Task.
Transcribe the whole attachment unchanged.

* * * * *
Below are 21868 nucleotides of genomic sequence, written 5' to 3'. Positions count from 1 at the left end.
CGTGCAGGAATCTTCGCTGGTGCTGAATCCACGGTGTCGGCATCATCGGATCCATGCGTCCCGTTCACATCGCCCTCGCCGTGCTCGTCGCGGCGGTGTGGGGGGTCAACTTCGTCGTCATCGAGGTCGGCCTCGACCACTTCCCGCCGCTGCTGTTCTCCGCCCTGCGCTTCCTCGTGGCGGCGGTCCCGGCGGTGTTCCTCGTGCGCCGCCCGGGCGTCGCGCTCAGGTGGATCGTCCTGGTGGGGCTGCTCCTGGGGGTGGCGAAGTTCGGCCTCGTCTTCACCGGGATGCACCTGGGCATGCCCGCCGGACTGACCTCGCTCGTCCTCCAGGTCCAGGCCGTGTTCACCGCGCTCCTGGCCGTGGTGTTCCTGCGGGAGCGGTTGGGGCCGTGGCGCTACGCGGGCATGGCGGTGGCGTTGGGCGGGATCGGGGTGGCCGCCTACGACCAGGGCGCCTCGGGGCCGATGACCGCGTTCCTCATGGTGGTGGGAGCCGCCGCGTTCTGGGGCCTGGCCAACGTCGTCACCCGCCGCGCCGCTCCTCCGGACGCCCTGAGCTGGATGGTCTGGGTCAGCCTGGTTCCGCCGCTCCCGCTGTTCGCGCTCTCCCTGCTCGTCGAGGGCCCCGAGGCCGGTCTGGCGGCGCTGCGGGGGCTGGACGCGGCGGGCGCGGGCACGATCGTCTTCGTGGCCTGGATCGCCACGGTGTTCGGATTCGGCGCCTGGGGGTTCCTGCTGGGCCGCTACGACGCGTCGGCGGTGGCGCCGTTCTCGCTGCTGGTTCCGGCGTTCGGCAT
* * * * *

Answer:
Below are 21868 nucleotides of genomic sequence, written 5' to 3'. Positions count from 1 at the left end.
CGTGCAGGAATCTTCGCTGGTGCTGAATCCACGGTGTCGGCATCATCGGATCCATGCGTCCCGTTCACATCGCCCTCGCCGTGCTCGTCGCGGCGGTGTGGGGGGTCAACTTCGTCGTCATCGAGGTCGGCCTCGACCACTTCCCGCCGCTGCTGTTCTCCGCCCTGCGCTTCCTCGTGGCGGCGGTCCCGGCGGTGTTCCTCGTGCGCCGCCCGGGCGTCGCGCTCAGGTGGATCGTCCTGGTGGGGCTGCTCCTGGGGGTGGCGAAGTTCGGCCTCGTCTTCACCGGGATGCACCTGGGCATGCCCGCCGGACTGACCTCGCTCGTCCTCCAGGTCCAGGCCGTGTTCACCGCGCTCCTGGCCGTGGTGTTCCTGCGGGAGCGGTTGGGGCCGTGGCGCTACGCGGGCATGGCGGTGGCGTTGGGCGGGATCGGGGTGGCCGCCTACGACCAGGGCGCCTCGGGGCCGATGACCGCGTTCCTCATGGTGGTGGGAGCCGCCGCGTTCTGGGGCCTGGCCAACGTCGTCACCCGCCGCGCCGCTCCTCCGGACGCCCTGAGCTGGATGGTCTGGGTCAGCCTGGTTCCGCCGCTCCCGCTGTTCGCGCTCTCCCTGCTCGTCGAGGGCCCCGAGGCCGGTCTGGCGGCGCTGCGGGGGCTGGACGCGGCGGGCGCGGGCACGATCGTCTTCGTGGCCTGGATCGCCACGGTGTTCGGATTCGGCGCCTGGGGGTTCCTGCTGGGCCGCTACGACGCGTCGGCGGTGGCGCCGTTCTCGCTGCTGGTTCCGGCGTTCGGCAT